Media and neutrality regulation: contradictions?

by on February 27, 2007 · 6 comments

Susan Crawford asks a good question: How does one reconcile being both “for” network neutrality regulation and rules against media concentration?

To be “for” network neutrality, it seems natural to have the view that the internet is displacing many prior forms of communications modalities–the press is in a free fall, people are watching much less broadcast television, etc.–and so it’s even more important to get internet access policy right and avoid gatekeepers. You’d want to talk about the empowering, emergent communications taking place online.

But to be “for” limits on media ownership, it may be necessary to argue that nothing much has changed. You have to claim that broadcast and newspapers control news and culture, and so it’s important to avoid more consolidation. The internet isn’t changing the local news picture, you’d have to say, and so its existence doesn’t change the media landscape. Blogs aren’t legitimate alternative news sources.

One logical response might be that big media does control information and culture despite the emerging competition of the net and precisely because of this should we have neutrality regulations to protect the fledgling voices. Media ownership rules would also be necessary until the emerging competition on the net actually serves as a check on concentrated media. That’s just me thinking out loud, but I’m sure it’s not too off the mark from the argument we’re likely to see. What I always want to know, and what is rarely made clear, is how much competition is enough to make regulation unnecessary in either context.

  • http://www.digitalproductions.co.uk Crosbie Fitch

    I don’t know about you, but I’m against regulation.

    Regulating neutrality is a foot in the door to regulation per se.

    We’ve already seen how regulating the airwaves can be shortsighted when better technologies could make more efficient use of it if it were unregulated.

    If network providers really believe they can make more money by prioritising packets rather than adding more bandwidth overall, then that’s probably better for everyone than being forced to provide neutral network access.

    Regulation is an overhead – and bad news.

  • http://www.digitalproductions.co.uk Crosbie Fitch

    I don’t know about you, but I’m against regulation.

    Regulating neutrality is a foot in the door to regulation per se.

    We’ve already seen how regulating the airwaves can be shortsighted when better technologies could make more efficient use of it if it were unregulated.

    If network providers really believe they can make more money by prioritising packets rather than adding more bandwidth overall, then that’s probably better for everyone than being forced to provide neutral network access.

    Regulation is an overhead – and bad news.

  • http://bennett.com/blog Richard Bennett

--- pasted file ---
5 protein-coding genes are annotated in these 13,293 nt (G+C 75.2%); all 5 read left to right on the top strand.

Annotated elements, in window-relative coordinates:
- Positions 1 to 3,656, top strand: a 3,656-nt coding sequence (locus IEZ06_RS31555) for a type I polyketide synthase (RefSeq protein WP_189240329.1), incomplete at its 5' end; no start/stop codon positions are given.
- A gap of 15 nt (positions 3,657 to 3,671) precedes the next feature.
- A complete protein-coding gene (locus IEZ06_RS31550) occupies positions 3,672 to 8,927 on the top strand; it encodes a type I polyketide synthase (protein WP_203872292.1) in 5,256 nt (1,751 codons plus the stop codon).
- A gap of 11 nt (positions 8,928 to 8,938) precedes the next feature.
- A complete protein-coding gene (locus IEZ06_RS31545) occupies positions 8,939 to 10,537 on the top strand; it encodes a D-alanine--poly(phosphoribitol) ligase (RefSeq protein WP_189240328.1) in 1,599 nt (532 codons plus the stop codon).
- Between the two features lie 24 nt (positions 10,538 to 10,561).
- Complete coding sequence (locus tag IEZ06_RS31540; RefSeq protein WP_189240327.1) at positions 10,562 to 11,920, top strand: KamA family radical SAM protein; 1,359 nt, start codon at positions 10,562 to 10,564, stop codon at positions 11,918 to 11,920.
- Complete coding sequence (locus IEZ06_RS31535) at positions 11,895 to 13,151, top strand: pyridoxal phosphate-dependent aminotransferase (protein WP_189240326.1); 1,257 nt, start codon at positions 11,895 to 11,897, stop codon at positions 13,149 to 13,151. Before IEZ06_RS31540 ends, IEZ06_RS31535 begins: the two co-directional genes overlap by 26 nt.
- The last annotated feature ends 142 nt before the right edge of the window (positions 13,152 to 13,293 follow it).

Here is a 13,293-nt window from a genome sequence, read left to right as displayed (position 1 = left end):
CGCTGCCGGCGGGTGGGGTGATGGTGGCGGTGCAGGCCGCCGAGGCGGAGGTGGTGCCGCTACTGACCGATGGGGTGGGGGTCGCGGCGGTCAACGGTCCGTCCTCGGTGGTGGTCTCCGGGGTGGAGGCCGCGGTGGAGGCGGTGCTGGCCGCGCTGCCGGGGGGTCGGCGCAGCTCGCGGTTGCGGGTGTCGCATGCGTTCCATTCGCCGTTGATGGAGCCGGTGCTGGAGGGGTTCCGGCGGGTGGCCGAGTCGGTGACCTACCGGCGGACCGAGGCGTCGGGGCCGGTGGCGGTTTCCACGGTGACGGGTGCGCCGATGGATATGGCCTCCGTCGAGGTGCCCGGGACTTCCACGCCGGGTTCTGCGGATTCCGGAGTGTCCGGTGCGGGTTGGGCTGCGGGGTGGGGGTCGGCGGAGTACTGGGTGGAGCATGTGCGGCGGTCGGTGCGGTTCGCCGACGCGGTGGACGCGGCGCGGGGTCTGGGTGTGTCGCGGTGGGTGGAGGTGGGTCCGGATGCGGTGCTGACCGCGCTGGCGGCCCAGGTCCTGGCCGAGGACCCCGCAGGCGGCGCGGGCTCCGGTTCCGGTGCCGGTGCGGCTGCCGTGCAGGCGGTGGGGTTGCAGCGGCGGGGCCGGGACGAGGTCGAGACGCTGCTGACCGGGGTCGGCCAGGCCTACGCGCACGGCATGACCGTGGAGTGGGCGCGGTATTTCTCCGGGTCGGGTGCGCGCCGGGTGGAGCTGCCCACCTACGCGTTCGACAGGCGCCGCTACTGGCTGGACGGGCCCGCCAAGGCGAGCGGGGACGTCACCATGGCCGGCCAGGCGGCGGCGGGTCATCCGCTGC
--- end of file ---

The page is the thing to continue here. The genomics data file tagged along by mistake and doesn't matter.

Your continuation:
Crawford takes aim at her rivals in the net neutrality battle, the vile trolls at Free Press. FP’s main issue is media consolidation and the growing power of Bond villain Rupert Murdoch.

    There was an interesting split in reactions to the AT&T;/SBC merger agreement on the part of the neutrinos, where the Free Press/Tim Wu/lefty blog/telco regulator crowd hailed it as a victory, while the Internet-oriented neutrinos such as Crawford, Isenberg, and Evslin called it a setback.

    I’m glad to see the rift is widening, because net neutrality is such a fraud that all of its advocates need to be exposed for the confidence game they’re running at the expense of the Internet.

  • http://bennett.com/blog Richard Bennett

    Crawford takes aim at her rivals in the net neutrality battle, the vile trolls at Free Press. FP’s main issue is media consolidation and the growing power of Bond villain Rupert Murdoch.

    There was an interesting split in reactions to the AT&T/SBC merger agreement on the part of the neutrinos, where the Free Press/Tim Wu/lefty blog/telco regulator crowd hailed it as a victory, while the Internet-oriented neutrinos such as Crawford, Isenberg, and Evslin called it a setback.

    I’m glad to see the rift is widening, because net neutrality is such a fraud that all of its advocates need to be exposed for the confidence game they’re running at the expense of the Internet.

  • http://www.nab.org Nabisco

    I am not for regulation in either instance but particularly in the case of media consolidation. The Internet has unquestionably become a major player in the media landscape, particularly when it comes to attracting advertising dollars, and less restrictive media consolidation rules actually serve to protect “fledgling voices” in broadcasting. Without the resources afforded by corporate ownership, these independent voices would be unable to compete with cable, satellite (both television and radio), and an ever-growing Internet for the advertising dollars on which they rely. And in the spirit of full disclosure, I do some consulting work for the NAB.

  • http://www.nab.org Nabisco

    I am not for regulation in either instance but particularly in the case of media consolidation. The Internet has unquestionably become a major player in the media landscape, particularly when it comes to attracting advertising dollars, and less restrictive media consolidation rules actually serve to protect “fledgling voices” in broadcasting. Without the resources afforded by corporate ownership, these independent voices would be unable to compete with cable, satellite (both television and radio), and an ever-growing Internet for the advertising dollars on which they rely. And in the spirit of full disclosure, I do some consulting work for the NAB.

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